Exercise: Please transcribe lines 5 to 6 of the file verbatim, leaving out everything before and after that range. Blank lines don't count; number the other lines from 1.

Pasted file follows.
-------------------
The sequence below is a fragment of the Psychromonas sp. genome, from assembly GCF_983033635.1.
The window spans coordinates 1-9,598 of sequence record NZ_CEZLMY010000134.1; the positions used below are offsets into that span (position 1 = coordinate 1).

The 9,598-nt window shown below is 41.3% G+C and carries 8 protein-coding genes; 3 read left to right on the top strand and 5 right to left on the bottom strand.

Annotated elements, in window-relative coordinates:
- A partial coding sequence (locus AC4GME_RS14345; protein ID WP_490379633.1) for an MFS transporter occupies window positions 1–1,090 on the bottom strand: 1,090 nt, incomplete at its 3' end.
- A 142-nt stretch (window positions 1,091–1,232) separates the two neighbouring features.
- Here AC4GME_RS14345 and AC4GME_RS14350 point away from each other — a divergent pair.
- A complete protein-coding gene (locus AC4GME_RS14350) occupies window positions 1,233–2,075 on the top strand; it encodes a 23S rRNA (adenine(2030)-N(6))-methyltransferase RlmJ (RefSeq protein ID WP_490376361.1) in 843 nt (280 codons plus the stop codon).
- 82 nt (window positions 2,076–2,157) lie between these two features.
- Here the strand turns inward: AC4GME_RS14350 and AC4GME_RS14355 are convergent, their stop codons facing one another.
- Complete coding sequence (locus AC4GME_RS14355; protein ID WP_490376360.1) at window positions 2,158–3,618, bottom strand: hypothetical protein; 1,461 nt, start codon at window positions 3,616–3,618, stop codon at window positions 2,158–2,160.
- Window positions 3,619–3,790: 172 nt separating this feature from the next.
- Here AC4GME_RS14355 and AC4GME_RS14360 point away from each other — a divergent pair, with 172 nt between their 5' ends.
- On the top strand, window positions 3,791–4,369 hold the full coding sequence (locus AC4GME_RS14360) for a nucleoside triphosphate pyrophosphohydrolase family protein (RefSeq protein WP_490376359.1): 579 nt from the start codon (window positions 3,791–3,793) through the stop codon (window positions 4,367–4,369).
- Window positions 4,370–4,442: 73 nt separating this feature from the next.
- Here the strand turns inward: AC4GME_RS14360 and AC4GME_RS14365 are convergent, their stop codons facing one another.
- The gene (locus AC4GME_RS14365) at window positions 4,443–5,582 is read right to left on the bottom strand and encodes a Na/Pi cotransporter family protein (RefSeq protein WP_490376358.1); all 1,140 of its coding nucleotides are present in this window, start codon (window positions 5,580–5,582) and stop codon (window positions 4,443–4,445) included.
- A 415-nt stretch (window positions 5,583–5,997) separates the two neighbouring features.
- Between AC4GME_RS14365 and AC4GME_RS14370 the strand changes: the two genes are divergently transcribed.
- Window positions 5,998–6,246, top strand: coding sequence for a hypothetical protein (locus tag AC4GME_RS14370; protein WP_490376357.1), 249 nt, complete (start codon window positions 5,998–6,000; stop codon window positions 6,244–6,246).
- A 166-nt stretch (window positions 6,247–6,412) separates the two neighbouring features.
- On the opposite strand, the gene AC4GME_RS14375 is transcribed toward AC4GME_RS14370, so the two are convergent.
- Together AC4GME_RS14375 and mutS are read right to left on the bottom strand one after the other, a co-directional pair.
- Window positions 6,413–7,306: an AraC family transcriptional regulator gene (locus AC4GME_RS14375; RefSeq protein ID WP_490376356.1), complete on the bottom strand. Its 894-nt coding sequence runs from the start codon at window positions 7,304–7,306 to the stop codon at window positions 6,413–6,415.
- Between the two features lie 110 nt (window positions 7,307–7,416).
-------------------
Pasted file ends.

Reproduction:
- A partial coding sequence (locus AC4GME_RS14345; protein ID WP_490379633.1) for an MFS transporter occupies window positions 1–1,090 on the bottom strand: 1,090 nt, incomplete at its 3' end.
- A 142-nt stretch (window positions 1,091–1,232) separates the two neighbouring features.